Jonah, after spending three days in a whale or giant fish, gets burped up on a beach after he agrees with God to go to the city of Ninevah. Jonah, the reluctant prophet, is to tell the people of Nineveh to repent or they and their city will be destroyed.

American nazi party should be allowed to march in skokie

Amazingly, the people listen to Jonah, change their ways and God does not destroy the city. But, ironically, Jonah is disappointed that God does not destroy the city because he thinks it makes him look bad because he foretold the end of the city and then it did not happen.

So how does inverting power, practicing humility and co-producing the divine potentially play out in our own lives? Let me share a brief story with a couple of caveats. First, this is not to suggest that I have it figured out, but to imply that even very flawed people like myself can engage in such a process.

Second, I realize that I am blessed with extreme privilege given my race, gender, economic status and education. As such, I likely can pursue ways of inverting power differently than those with less privilege.

American nazi party should be allowed to march in skokie

I was stationed as an agricultural volunteer for two years in a small community of people. I was the first volunteer to live in the community and they welcomed me with open arms. I suspect, however, that they also had a lot of ideas about me and how I would pursue development.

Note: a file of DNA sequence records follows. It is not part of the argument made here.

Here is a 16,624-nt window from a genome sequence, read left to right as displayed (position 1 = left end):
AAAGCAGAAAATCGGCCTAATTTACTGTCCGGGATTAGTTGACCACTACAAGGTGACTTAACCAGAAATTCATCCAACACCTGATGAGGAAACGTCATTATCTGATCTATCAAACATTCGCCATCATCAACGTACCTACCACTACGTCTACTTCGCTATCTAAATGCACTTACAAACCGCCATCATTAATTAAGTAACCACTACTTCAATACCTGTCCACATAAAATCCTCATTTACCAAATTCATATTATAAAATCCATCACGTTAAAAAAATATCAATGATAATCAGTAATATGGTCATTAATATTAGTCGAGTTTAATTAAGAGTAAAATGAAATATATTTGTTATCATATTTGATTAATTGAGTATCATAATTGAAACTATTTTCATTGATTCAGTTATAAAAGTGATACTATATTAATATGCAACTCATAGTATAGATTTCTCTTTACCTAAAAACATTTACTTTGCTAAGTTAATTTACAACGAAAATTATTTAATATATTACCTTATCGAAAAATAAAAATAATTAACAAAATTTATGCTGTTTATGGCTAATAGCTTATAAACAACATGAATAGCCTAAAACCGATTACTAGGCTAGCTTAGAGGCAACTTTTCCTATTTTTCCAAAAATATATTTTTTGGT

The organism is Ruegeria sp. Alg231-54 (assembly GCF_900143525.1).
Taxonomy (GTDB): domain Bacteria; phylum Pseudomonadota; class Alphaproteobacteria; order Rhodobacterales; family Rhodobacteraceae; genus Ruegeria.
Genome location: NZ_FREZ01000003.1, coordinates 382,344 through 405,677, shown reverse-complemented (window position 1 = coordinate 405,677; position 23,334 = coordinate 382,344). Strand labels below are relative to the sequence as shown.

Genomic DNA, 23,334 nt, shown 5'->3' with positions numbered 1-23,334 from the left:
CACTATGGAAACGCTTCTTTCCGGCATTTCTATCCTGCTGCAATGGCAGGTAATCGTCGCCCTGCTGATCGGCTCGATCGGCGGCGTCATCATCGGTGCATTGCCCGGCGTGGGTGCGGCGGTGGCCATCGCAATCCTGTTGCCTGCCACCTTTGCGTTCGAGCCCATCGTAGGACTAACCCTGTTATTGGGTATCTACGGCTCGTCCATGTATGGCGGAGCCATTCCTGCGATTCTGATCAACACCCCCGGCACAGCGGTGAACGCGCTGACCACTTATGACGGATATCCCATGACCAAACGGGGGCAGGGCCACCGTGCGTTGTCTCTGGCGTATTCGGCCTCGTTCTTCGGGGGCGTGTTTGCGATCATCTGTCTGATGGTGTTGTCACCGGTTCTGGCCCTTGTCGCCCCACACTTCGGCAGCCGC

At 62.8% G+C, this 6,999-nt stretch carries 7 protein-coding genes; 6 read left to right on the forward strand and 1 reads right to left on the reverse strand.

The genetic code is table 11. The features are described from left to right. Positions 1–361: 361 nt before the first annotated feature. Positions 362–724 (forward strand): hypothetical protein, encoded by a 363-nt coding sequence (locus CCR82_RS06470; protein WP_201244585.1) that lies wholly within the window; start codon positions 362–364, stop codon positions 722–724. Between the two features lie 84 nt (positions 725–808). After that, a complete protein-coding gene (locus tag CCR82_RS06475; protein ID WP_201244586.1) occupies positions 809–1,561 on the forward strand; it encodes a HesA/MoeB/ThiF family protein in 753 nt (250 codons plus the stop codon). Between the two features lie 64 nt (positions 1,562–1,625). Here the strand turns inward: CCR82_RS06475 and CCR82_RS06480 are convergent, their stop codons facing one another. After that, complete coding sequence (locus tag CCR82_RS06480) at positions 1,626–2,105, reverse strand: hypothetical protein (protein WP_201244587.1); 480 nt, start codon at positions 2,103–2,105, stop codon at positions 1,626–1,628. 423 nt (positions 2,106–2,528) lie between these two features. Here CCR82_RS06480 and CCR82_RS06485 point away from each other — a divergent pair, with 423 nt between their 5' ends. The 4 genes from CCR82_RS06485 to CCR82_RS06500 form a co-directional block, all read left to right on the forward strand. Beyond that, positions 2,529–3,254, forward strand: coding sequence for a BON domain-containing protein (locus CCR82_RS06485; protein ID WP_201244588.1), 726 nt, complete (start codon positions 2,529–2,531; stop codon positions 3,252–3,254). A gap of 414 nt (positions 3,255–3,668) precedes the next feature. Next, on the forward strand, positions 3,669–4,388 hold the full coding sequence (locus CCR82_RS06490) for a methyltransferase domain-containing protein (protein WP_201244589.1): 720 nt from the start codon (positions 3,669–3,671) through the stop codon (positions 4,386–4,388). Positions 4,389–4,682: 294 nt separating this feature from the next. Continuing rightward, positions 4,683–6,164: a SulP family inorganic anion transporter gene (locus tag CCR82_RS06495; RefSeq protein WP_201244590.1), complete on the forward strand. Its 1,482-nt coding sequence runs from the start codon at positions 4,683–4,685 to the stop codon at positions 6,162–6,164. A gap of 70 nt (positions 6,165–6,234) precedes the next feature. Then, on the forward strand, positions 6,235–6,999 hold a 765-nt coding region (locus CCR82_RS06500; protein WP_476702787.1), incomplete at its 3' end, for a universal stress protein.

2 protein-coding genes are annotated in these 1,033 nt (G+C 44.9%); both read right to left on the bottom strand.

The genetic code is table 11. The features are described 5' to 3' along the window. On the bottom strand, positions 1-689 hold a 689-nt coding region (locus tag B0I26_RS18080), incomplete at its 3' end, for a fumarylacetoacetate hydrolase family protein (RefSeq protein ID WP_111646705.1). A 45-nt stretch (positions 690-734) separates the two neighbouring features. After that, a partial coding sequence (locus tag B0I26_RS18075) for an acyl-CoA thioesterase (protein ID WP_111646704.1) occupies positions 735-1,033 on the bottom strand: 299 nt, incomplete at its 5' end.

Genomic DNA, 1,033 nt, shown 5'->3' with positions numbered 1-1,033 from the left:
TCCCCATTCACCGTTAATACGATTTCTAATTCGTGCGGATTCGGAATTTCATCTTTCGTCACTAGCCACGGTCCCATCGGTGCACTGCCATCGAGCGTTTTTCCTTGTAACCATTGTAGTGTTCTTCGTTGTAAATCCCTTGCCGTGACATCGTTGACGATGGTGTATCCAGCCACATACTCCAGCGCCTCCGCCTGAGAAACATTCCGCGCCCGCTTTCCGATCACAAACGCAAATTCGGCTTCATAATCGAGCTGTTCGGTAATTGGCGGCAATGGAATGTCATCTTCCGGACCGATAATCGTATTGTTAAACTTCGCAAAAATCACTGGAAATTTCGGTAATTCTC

I was white, from the United States, the richest country on the planet at that time, and presumed to possess a lot of relevant technical knowledge. Some aspects of my life were perplexing to my village, including my desire to live with a local family, eat local foodwear local clothing, and learn the local language all of which were part of the Peace Corps approach and philosophy at that time.

But other aspects of my life were completely consistent with their expectations for an American, including some of my possessions, such as a short wave radio and a motorcycle given to us for work.In , the ACLU took a controversial stand for free speech by defending a neo-Nazi group that wanted to march through the Chicago suburb of Skokie, where many Holocaust survivors lived.

The notoriety of the case caused some ACLU members to resign, but to many others the case has come to represent the ACLU's unwavering commitment to principle. May 20,  · The seeds of the Skokie Holocaust Museum were sown more than thirty years ago, when roughly thirty members of the Nazi Party of America sought to march in Skokie.

National Socialist Party of America v. Village of Skokie, U.S. 43 (), [1] arising out of what is sometimes referred to as the Skokie Affair, [2] is a United States Supreme Court case dealing with freedom of speech and freedom of case name: National Socialist Party of America et al.


As a Jew in State Prison

Village of Skokie. The American Nazi Party (ANP) is a far-right American political party founded by George Lincoln Rockwell with its headquarters in Arlington, Virginia.

which became famous for its attempt to march through Skokie, Illinois, home to many Holocaust survivors. In and , Illinois Nazis of the National Socialist Party of America (derived from the American Nazi Party) attempted to demonstrate their political existence with a march in Skokie, far from their headquarters on Chicago's south side.

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American Nazi Party